Columbia University to open learning center in Israel amid faculty backlash

Columbia University’s plans to open a learning center in Israel is being criticized by faculty members.

Earlier this month, Columbia University announced that it would open a new facility in Tel Aviv as part of its Global Centers program.

“The Center will leverage Columbia’s expertise and experience and link faculty and students to experts and resources in Israel and the wider region,” read a statement from the school. “Among others, the Center’s initial priorities will include climate change, technology and entrepreneurship, and aspects of arts and the humanities, as well as biological science, public health, and medicine. An additional priority will be to offer collaborative learning and research opportunities, working with peers, for Columbia undergraduates and graduate students.”

Franke letter

In February, Katherine Franke, the James L. Dohr Professor of Law at Columbia Law School, began circulating a letter opposing the center over Israel’s treatment of Palestinians and the policies of its government. “It will be impossible for the University to announce the establishment of this new Global Center and avoid creating the impression that it is endorsing or legitimizing the new government,” it reads.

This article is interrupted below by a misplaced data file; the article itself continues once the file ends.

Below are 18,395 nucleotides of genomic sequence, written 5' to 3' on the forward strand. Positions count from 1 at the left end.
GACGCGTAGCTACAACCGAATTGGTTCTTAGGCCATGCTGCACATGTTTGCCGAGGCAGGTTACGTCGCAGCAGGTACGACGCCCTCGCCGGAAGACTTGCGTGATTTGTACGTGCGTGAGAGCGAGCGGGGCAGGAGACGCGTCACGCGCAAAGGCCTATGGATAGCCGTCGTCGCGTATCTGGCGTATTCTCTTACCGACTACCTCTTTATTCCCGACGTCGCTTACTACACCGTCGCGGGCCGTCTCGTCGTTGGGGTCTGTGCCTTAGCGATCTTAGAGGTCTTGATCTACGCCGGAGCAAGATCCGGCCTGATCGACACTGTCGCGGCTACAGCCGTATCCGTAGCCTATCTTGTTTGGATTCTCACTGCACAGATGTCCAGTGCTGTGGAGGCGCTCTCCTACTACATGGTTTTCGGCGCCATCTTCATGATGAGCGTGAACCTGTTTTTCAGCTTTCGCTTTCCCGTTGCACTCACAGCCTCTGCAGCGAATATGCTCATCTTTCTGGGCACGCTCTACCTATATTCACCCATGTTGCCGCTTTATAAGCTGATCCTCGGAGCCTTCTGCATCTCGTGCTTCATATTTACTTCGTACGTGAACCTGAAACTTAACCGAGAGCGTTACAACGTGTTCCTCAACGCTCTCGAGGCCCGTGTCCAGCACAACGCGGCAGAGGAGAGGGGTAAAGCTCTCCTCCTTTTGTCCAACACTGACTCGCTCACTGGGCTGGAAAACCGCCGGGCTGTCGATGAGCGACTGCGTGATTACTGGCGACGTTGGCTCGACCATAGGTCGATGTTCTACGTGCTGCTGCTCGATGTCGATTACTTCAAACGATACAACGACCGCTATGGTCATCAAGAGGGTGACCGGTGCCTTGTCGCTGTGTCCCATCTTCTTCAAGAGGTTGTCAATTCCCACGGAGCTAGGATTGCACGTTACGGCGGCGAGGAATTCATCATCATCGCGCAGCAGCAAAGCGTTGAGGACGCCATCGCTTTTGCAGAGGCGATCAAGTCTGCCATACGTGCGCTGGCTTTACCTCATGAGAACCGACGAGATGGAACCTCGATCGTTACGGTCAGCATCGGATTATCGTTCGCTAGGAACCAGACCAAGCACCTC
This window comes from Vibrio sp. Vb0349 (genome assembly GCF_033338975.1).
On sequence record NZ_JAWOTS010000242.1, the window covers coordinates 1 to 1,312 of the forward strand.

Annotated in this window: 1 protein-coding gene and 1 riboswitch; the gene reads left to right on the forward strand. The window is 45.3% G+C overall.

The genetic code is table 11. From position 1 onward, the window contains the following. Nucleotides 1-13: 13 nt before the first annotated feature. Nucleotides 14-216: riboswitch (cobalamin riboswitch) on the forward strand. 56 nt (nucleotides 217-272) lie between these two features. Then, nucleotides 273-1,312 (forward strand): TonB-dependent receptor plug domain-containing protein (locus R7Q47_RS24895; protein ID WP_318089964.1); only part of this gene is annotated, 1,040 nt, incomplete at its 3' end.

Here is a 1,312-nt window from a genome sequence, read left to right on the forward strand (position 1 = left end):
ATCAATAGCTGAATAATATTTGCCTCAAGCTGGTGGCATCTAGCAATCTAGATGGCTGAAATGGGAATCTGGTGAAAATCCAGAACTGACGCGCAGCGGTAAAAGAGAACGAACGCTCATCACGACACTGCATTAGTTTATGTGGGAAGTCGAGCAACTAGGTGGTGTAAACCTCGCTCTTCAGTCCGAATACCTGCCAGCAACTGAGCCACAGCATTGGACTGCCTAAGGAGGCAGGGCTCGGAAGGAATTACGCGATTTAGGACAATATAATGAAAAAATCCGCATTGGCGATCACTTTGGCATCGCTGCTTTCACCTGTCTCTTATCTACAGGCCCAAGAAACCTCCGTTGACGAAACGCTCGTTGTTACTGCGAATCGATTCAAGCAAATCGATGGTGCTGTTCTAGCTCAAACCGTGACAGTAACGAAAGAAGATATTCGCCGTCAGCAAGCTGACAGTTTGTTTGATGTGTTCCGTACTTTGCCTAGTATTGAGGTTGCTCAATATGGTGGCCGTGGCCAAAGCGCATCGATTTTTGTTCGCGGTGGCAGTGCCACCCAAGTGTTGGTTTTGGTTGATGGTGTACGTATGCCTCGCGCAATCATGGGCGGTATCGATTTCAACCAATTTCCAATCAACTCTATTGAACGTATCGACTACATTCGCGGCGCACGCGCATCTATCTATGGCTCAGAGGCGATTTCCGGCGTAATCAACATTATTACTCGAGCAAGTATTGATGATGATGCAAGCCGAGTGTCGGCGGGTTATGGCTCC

The letter also raises concerns about academic freedom and Israel’s failure to comply with U.S. non-discrimination law. In 2017 Israel passed a law essentially barring foreign supporters of Boycott, Divestment and Sanctions (BDS) from entering the country. In 2018 Franke, and three other members of a humanitarian delegation, were denied entry into the country over the professor’s association with the BDS movement. Franke, who was detained and questioned for fourteen hours, detailed the distressing saga in an interview with The Nation: